At this point I can imagine that some will be thinking about ghettoisation, and that has been something that I have considered over the years too.

There can be little doubt that different ethnic groups do tend to congregate in certain areas of cities across Australia, and that is certainly the case around Brisbane, and I have lived it. We must however give more mature thought as to why different ethnic groups tend to stick together.

Is it not the case that if immigrants were back in their homeland, they would tend to live around people of the same background? Don’t we, the people who were born here, do the same? If you moved to a different country, or as is the case for immigrants in my little area of town, were forced to move elsewhere, wouldn’t you want to be closer to people with whom you have some kind of natural connection?

Perhaps too, part of the problem is us? If we could venture out into these areas more, aside from the occasional culinary journey, we would see that these so-called ghettos are not impenetrable. Australia is not quite like the United States of America, where divisions are so much more entrenched and lead to more widespread conflict.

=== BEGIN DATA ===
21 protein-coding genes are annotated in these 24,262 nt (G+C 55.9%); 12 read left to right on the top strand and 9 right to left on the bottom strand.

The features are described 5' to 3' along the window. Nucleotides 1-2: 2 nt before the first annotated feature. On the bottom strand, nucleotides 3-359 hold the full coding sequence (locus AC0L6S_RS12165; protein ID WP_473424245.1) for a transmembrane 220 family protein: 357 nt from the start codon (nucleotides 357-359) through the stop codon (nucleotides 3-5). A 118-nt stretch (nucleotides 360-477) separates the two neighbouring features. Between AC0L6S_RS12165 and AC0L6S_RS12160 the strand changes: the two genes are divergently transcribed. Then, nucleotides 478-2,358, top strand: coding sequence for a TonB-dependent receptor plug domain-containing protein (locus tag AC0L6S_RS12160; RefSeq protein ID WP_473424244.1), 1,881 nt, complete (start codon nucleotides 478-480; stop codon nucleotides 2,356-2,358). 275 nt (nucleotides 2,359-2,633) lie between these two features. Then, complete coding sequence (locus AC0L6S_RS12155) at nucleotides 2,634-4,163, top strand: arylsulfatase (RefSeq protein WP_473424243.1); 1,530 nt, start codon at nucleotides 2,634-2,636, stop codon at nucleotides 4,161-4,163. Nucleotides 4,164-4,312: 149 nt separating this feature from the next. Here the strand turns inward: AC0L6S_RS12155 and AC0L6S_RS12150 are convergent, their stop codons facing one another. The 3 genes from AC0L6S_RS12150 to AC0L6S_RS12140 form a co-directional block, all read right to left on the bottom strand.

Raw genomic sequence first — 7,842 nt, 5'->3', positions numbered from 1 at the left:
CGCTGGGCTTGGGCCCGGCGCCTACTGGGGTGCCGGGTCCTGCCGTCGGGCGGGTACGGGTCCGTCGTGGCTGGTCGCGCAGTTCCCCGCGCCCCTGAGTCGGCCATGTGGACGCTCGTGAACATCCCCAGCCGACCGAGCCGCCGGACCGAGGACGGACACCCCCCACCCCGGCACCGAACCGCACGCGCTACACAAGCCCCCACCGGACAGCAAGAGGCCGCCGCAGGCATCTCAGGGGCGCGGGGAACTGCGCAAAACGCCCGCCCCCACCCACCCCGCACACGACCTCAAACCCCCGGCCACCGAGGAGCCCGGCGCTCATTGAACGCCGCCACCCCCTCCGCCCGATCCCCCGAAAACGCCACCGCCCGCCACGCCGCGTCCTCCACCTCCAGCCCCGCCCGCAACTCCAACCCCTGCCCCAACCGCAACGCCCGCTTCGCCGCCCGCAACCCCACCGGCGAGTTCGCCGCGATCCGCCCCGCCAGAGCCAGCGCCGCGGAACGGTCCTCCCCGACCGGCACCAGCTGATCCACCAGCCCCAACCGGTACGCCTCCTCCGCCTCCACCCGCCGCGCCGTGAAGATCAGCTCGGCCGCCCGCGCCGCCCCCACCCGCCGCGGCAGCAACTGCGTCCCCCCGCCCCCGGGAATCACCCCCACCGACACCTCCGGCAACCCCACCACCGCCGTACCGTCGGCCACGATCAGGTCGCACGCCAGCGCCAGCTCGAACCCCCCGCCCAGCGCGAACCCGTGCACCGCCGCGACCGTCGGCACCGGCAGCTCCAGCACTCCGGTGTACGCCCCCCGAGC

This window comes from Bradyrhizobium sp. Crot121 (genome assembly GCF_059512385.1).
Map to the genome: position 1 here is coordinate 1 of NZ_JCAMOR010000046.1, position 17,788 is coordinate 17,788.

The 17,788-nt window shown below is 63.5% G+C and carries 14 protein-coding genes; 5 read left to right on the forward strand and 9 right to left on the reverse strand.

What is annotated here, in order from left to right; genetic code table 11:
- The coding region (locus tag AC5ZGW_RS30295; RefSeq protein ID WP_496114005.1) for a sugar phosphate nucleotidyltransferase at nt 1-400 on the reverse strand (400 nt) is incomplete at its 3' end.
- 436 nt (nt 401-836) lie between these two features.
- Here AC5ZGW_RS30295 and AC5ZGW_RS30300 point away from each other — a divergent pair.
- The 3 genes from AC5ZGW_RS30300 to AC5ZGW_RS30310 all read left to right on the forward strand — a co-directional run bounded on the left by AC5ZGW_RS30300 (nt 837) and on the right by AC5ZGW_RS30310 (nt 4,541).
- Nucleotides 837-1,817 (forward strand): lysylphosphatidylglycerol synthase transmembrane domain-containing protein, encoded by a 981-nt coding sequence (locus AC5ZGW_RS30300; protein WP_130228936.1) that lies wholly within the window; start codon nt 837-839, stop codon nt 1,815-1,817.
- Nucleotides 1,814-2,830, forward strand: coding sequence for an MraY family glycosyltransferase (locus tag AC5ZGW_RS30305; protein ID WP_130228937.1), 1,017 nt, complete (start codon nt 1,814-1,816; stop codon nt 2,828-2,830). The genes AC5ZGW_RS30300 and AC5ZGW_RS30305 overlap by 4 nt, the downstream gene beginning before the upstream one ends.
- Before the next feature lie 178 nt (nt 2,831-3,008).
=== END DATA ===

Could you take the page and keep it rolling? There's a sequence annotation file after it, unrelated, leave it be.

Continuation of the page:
My experience over the last seven years has been somewhat transformational. I have always accepted difference to a degree, but through my experiences, that willingness to embrace diversity has expanded.

To paraphrase Jimmy Buffett just a little bit, or perhaps not at all, when people seek changes in latitude, perhaps we can respond with a little bit of a change in attitude?

Sorry Mr Husic

Yesterday the Rudd ministry was sworn in by the Governor-General Quentin Bryce. It contained a number of familiar faces, and some new ones who made their way to the frontbench to serve under the returned Prime Minister. But yesterday was also notable for the presence of Ed Husic, a young man rewarded for his loyalty to Kevin Rudd. It was his faith (he’s a Muslim), that propelled him into the headlines as a positive display of Australia’s multiculturalism.

Today however, Mr Husic’s appointment was in the headlines because of the way some sub-optimal Australians responded to the way he chose to swear the oath of office. Some Australian bogans, no rednecks, chose to show their disrespect and toward the new Parliamentary Secretary to the Prime Minister on his Facebook page.

You see, Ed Husic decided that he would swear the oath of office, not on the bible, but on the Muslim holy book, the Quran. And what a crime that turned out to be according to these small-minded pinheads who arced up on social media with all manner of hysterical, stupid and downright wrong and baseless claims.

Oh my gosh, someone of a faith other than Christianity decided that swearing on another religion’s book would be wrong and therefore decided that he would be true to his belief system. How awful that is? Not. Seriously. What a pathetic response from some people who would think pre-1960’s Australia would be a glorious era to relieve in the 21st century.